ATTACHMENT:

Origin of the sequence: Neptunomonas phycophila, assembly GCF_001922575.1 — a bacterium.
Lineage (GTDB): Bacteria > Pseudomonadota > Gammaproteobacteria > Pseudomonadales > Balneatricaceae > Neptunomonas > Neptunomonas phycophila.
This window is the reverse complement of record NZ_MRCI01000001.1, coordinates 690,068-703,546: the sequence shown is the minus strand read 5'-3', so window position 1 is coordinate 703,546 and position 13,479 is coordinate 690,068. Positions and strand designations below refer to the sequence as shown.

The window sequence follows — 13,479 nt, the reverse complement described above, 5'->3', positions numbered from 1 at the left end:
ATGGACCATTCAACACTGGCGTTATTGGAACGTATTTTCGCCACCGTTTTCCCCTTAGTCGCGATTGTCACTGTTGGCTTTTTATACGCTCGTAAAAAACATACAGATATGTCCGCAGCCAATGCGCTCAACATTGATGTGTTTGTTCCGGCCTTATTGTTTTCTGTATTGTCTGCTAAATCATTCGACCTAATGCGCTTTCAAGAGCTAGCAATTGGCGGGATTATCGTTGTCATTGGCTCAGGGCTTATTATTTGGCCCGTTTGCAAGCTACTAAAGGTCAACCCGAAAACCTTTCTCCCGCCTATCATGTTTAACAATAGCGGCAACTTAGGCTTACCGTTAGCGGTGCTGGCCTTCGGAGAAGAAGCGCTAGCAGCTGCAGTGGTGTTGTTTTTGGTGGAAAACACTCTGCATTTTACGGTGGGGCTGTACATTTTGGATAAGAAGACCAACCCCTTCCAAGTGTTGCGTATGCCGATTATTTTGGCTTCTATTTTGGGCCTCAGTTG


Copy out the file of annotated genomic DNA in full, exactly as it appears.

Origin of the sequence: Neptunomonas phycophila, assembly GCF_001922575.1 — a bacterium.
Lineage (GTDB): Bacteria > Pseudomonadota > Gammaproteobacteria > Pseudomonadales > Balneatricaceae > Neptunomonas > Neptunomonas phycophila.
This window is the reverse complement of record NZ_MRCI01000001.1, coordinates 690,068-703,546: the sequence shown is the minus strand read 5'-3', so window position 1 is coordinate 703,546 and position 13,479 is coordinate 690,068. Positions and strand designations below refer to the sequence as shown.

The window sequence follows — 13,479 nt, the reverse complement described above, 5'->3', positions numbered from 1 at the left end:
ATGGACCATTCAACACTGGCGTTATTGGAACGTATTTTCGCCACCGTTTTCCCCTTAGTCGCGATTGTCACTGTTGGCTTTTTATACGCTCGTAAAAAACATACAGATATGTCCGCAGCCAATGCGCTCAACATTGATGTGTTTGTTCCGGCCTTATTGTTTTCTGTATTGTCTGCTAAATCATTCGACCTAATGCGCTTTCAAGAGCTAGCAATTGGCGGGATTATCGTTGTCATTGGCTCAGGGCTTATTATTTGGCCCGTTTGCAAGCTACTAAAGGTCAACCCGAAAACCTTTCTCCCGCCTATCATGTTTAACAATAGCGGCAACTTAGGCTTACCGTTAGCGGTGCTGGCCTTCGGAGAAGAAGCGCTAGCAGCTGCAGTGGTGTTGTTTTTGGTGGAAAACACTCTGCATTTTACGGTGGGGCTGTACATTTTGGATAAGAAGACCAACCCCTTCCAAGTGTTGCGTATGCCGATTATTTTGGCTTCTATTTTGGGCCTCAGTTG